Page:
Do you believe that whales cause the swings in Bitcoin markets? Not so, finds research conducted by a blockchain analysis firm.
Investors with exposure to the Bitcoin market are well acquainted with the crazy volatility they must deal with. It is widely believed that the big whales, investors who hold high amounts of the cryptocurrency, are responsible for the wild swings in price. One such incident as reported by Bloomberg was the rumored selling of 50,000 Bitcoins by a whale earlier in August leading to a 15% plunge in value.
Research conducted by Chainalysis reveals that it’s not the whales that cause volatility. Contrary to the notion, they help stabilize the price, says the firm. Chainalysis is a blockchain research firm focused on detecting, preventing and investigating cryptocurrency money laundering, fraud, and compliance violations.
Who Are These Whales?
A study of Bitcoin’s largest wallets reveals that 32 portfolios hold close to a million coins worth $6.3 Billion. While the transparency of the Bitcoin blockchains allows anyone to track the transactions being executed from a public address, it is impossible to know the details of the owner of an address. That’s how anonymity is maintained on the network.
Chainalysis analyzed the transactions history of these wallets and categorized them into:
- Traders: This is a group of 9 wallets holding 332,000 coins worth $2 billion. These are active traders who make up about one-third of the total whales and regularly trade on exchanges. Most entered the market during 2017.
- Early Adopters/Miners: This is a category of people who entered the market before 2017. This group includes 15 people who hold 332,000 coins worth $2 Billion. They are mostly hodlers, and trading activity for this group is low.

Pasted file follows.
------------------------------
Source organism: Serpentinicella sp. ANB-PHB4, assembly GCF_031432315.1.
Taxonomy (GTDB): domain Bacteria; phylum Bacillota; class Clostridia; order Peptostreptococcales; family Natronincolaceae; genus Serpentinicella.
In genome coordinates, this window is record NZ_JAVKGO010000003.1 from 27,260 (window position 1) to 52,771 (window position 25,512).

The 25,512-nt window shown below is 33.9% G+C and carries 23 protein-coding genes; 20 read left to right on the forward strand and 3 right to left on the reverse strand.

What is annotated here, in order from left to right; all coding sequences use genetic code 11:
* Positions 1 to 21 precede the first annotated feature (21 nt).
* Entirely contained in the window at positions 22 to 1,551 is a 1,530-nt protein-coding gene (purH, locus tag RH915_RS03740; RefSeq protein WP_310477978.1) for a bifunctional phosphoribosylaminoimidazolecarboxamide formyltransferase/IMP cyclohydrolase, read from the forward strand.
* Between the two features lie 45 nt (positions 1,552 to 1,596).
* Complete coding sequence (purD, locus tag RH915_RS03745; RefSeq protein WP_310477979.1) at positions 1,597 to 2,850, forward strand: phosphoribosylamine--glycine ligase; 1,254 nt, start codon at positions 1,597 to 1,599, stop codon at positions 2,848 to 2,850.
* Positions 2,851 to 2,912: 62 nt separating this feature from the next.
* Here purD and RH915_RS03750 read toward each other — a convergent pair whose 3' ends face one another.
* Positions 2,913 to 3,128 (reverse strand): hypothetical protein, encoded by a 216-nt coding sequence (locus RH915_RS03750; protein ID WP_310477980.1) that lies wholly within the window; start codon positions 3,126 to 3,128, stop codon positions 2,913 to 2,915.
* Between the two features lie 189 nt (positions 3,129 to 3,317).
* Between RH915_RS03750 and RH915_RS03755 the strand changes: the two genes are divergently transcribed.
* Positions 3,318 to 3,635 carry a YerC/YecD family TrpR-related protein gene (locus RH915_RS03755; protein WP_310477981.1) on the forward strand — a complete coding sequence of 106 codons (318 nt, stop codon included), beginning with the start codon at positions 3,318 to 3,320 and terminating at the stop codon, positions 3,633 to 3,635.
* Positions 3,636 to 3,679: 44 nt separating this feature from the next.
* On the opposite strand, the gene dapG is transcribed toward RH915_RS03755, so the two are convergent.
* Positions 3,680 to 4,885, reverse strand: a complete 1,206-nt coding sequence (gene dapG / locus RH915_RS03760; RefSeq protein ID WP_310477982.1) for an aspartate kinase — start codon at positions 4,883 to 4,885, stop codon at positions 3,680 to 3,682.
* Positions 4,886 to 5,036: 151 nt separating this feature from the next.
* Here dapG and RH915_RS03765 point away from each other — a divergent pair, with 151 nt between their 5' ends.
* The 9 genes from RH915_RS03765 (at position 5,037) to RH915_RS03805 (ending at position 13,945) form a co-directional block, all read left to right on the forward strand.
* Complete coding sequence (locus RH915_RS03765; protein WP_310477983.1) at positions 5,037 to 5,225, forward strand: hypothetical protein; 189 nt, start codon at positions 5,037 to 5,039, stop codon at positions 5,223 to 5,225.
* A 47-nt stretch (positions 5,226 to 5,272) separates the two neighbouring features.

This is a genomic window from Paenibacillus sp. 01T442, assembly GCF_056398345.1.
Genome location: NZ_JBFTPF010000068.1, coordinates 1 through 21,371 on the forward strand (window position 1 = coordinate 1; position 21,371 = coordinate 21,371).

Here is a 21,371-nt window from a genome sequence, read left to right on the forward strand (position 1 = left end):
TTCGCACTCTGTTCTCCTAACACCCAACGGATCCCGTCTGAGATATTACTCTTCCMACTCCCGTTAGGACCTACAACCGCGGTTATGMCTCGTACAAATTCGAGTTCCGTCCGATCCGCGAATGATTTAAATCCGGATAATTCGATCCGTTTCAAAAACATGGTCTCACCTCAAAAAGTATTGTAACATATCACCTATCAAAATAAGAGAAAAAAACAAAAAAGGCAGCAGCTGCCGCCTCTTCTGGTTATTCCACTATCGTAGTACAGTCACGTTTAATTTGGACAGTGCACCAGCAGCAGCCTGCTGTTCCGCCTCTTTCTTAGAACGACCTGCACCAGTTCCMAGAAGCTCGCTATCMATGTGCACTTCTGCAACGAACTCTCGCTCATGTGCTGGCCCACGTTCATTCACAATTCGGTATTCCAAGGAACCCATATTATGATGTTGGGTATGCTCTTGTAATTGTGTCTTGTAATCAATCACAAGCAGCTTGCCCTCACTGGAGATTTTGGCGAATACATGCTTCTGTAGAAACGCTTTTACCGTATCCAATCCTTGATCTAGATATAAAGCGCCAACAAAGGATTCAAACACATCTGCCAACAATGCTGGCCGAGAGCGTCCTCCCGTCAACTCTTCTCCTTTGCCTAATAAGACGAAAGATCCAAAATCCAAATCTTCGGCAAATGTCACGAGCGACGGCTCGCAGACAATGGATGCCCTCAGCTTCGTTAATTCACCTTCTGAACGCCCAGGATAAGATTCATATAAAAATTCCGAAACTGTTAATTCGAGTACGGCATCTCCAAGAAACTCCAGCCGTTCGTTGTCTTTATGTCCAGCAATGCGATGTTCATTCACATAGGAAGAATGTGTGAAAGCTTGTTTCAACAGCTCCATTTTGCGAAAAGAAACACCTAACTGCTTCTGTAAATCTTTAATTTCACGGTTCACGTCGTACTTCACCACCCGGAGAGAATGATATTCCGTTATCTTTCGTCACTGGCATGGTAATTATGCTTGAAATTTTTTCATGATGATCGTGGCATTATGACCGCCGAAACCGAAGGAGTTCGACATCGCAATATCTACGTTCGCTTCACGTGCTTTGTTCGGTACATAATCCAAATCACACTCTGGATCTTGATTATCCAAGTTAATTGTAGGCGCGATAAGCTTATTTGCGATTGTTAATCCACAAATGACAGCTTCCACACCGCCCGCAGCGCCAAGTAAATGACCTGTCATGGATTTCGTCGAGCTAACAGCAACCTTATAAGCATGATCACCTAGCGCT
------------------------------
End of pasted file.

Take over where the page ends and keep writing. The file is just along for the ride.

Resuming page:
- Lost: This is a group of 5 wallets holding over 212,000 coins, worth approximately $1.3 billion. The owners of these wallets have lost their private keys, and there have been no transactions from these addresses since 2011.
- Criminals: The group includes three wallets that hold over 125,000 coins worth about $790 million in value. Two of these whales are connected to the silk road darknet market while one is involved in money laundering.
Are These Whales Causing Market Volatility?
As the above taxonomy reveals, the active traders represent only about one-third of the 32 wallets, and this is the only group involved in active trading. While the trading pattern of these wallets on the exchanges is not available, the transaction history extracted from the addresses reveals that they were buying more than selling during the dips in 2017 and 2018, leading to a net increase in their holdings. And contrary to the widely held notion, the whales helped Bitcoin stabilize and hold the price, rather than bringing it down.
What is your opinion on the above research? Do you agree with the findings? Let us know in the comments below.
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